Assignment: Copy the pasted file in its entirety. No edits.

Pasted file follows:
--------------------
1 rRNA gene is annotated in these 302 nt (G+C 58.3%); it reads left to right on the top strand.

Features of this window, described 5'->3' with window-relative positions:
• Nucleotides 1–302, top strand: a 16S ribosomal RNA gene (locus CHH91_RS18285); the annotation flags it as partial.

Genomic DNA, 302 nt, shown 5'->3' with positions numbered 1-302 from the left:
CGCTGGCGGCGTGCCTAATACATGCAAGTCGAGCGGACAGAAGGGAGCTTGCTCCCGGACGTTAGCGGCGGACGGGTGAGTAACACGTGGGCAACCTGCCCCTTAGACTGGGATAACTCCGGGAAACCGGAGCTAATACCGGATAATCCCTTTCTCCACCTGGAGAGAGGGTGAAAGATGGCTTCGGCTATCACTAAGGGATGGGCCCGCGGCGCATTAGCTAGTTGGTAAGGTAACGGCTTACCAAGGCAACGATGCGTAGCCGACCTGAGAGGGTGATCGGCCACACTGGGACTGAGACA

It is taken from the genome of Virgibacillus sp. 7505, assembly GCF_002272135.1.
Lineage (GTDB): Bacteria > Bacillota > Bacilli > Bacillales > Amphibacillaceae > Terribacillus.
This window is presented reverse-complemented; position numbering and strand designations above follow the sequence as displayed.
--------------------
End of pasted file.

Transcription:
1 rRNA gene is annotated in these 302 nt (G+C 58.3%); it reads left to right on the top strand.

Features of this window, described 5'->3' with window-relative positions:
• Nucleotides 1–302, top strand: a 16S ribosomal RNA gene (locus CHH91_RS18285); the annotation flags it as partial.

Genomic DNA, 302 nt, shown 5'->3' with positions numbered 1-302 from the left:
CGCTGGCGGCGTGCCTAATACATGCAAGTCGAGCGGACAGAAGGGAGCTTGCTCCCGGACGTTAGCGGCGGACGGGTGAGTAACACGTGGGCAACCTGCCCCTTAGACTGGGATAACTCCGGGAAACCGGAGCTAATACCGGATAATCCCTTTCTCCACCTGGAGAGAGGGTGAAAGATGGCTTCGGCTATCACTAAGGGATGGGCCCGCGGCGCATTAGCTAGTTGGTAAGGTAACGGCTTACCAAGGCAACGATGCGTAGCCGACCTGAGAGGGTGATCGGCCACACTGGGACTGAGACA

It is taken from the genome of Virgibacillus sp. 7505, assembly GCF_002272135.1.
Lineage (GTDB): Bacteria > Bacillota > Bacilli > Bacillales > Amphibacillaceae > Terribacillus.
This window is presented reverse-complemented; position numbering and strand designations above follow the sequence as displayed.